By Joe Scalzo
After three (mostly) easy wins over the college football equivalent of their younger brothers — and a bad loss to big brother Michigan State — maybe the one thing we know about Youngstown State right now is this: We don’t know anything.
“We won the games we were supposed to win,” senior defensive end Kyle Sirl said. “That’s what it ultimately comes down to.”
The Penguins (3-1) will find out a whole lot more today when they play Southern Illinois (2-2), a team picked to finish seventh in the Missouri Valley’s preseason poll but one that looks capable of making a playoff run.
The Salukis opened the season with a 42-34 loss to Illinois, nearly erasing a 22-point deficit before falling short at the Illini’s 3-yard line. They then lost in double overtime to Eastern Illinois, which is ranked eighth in the Sports Network poll.
“I think we learned a lot about ourselves as a football team,” Salukis coach Dale Lennon said. “We have been able to improve over the past four weeks. The non-conference schedule has allowed us to prepare and take care of some of our issues.”
YSU can’t necessarily say the same. The Penguins’ first four games were good for the bottom line (especially the $650,000 check from MSU) but today’s game is the first against an “equal” opponent. Michigan State is one of the Big Ten’s better programs, whereas the other three opponents were split between non-scholarship FCS schools (Dayton, Morehead State) and a partial-scholarship FCS school (Duquesne).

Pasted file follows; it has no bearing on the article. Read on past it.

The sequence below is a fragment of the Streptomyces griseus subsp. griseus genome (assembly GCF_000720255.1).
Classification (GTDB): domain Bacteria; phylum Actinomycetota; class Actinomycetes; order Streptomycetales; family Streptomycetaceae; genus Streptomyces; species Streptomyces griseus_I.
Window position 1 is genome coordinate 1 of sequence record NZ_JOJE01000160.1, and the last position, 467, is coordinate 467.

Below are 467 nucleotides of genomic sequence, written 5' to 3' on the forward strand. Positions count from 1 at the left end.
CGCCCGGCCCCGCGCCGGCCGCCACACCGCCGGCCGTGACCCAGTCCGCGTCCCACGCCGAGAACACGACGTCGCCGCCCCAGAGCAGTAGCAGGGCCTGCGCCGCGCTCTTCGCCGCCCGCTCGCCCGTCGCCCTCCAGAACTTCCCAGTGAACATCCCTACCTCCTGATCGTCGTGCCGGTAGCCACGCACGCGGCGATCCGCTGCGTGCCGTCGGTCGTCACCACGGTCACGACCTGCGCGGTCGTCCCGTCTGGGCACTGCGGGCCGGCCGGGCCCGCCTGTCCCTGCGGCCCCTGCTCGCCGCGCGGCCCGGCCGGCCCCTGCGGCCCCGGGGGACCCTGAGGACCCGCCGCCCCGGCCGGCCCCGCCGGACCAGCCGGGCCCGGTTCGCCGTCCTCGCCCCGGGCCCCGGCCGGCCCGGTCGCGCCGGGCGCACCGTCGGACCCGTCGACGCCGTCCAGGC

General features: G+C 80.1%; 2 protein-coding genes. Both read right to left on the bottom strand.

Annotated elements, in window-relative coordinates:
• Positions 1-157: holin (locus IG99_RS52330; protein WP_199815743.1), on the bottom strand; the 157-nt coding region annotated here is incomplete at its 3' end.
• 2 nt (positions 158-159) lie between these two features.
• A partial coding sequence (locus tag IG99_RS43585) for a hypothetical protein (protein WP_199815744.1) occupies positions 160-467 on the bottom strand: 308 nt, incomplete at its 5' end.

If YSU can win, the schedule sets up well over the next month with games against Indiana State, Illinois State, Western Illinois and South Dakota. None of those teams are expected to contend for the league title.
“Non-conference is all fine and dandy to get in and tune up some things, but conference is where you measure your team’s ability,” Sirl said. “Every team in this conference has the ability to win on any given Saturday.”
Southern Illinois has one of the better atmospheres in the MVFC, routinely drawing 10,000 fans or more. Tonight’s game is the annual “Black Out Cancer” game, with fans asked to wear black T-shirts and donate money to fight cancer. The 6 p.m. start gives those fans extra time to get, ahem, hydrated, so it should make for a loud crowd.
“It’s a night game, the lights will be on and the crowd will be revved up,” YSU coach Eric Wolford said. “I like playing in a lively environment.”